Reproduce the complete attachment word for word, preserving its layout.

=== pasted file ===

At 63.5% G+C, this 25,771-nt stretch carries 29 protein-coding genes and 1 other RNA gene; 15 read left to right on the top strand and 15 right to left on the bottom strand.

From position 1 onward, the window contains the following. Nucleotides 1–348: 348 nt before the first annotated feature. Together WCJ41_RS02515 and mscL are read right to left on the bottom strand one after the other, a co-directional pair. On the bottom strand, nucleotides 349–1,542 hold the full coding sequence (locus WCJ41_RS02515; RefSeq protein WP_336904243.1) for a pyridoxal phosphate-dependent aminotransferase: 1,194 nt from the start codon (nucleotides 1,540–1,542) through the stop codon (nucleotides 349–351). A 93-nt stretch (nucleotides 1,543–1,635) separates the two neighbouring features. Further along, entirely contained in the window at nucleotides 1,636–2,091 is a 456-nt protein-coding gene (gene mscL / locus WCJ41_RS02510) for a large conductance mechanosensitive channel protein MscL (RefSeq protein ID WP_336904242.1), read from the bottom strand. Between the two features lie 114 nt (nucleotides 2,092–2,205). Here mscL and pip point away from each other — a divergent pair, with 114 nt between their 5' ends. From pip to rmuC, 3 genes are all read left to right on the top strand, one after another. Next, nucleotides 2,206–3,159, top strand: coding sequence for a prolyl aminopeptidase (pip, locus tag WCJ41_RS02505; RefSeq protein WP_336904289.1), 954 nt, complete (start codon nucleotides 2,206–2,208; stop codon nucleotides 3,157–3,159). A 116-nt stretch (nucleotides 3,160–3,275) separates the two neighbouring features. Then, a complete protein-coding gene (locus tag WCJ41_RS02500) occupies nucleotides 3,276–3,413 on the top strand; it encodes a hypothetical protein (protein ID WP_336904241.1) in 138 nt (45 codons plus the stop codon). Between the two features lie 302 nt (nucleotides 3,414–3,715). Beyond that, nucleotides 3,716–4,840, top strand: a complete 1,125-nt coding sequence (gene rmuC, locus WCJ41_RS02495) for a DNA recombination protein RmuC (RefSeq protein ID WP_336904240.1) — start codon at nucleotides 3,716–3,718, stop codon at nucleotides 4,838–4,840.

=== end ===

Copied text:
At 63.5% G+C, this 25,771-nt stretch carries 29 protein-coding genes and 1 other RNA gene; 15 read left to right on the top strand and 15 right to left on the bottom strand.

From position 1 onward, the window contains the following. Nucleotides 1–348: 348 nt before the first annotated feature. Together WCJ41_RS02515 and mscL are read right to left on the bottom strand one after the other, a co-directional pair. On the bottom strand, nucleotides 349–1,542 hold the full coding sequence (locus WCJ41_RS02515; RefSeq protein WP_336904243.1) for a pyridoxal phosphate-dependent aminotransferase: 1,194 nt from the start codon (nucleotides 1,540–1,542) through the stop codon (nucleotides 349–351). A 93-nt stretch (nucleotides 1,543–1,635) separates the two neighbouring features. Further along, entirely contained in the window at nucleotides 1,636–2,091 is a 456-nt protein-coding gene (gene mscL / locus WCJ41_RS02510) for a large conductance mechanosensitive channel protein MscL (RefSeq protein ID WP_336904242.1), read from the bottom strand. Between the two features lie 114 nt (nucleotides 2,092–2,205). Here mscL and pip point away from each other — a divergent pair, with 114 nt between their 5' ends. From pip to rmuC, 3 genes are all read left to right on the top strand, one after another. Next, nucleotides 2,206–3,159, top strand: coding sequence for a prolyl aminopeptidase (pip, locus tag WCJ41_RS02505; RefSeq protein WP_336904289.1), 954 nt, complete (start codon nucleotides 2,206–2,208; stop codon nucleotides 3,157–3,159). A 116-nt stretch (nucleotides 3,160–3,275) separates the two neighbouring features. Then, a complete protein-coding gene (locus tag WCJ41_RS02500) occupies nucleotides 3,276–3,413 on the top strand; it encodes a hypothetical protein (protein ID WP_336904241.1) in 138 nt (45 codons plus the stop codon). Between the two features lie 302 nt (nucleotides 3,414–3,715). Beyond that, nucleotides 3,716–4,840, top strand: a complete 1,125-nt coding sequence (gene rmuC, locus WCJ41_RS02495) for a DNA recombination protein RmuC (RefSeq protein ID WP_336904240.1) — start codon at nucleotides 3,716–3,718, stop codon at nucleotides 4,838–4,840.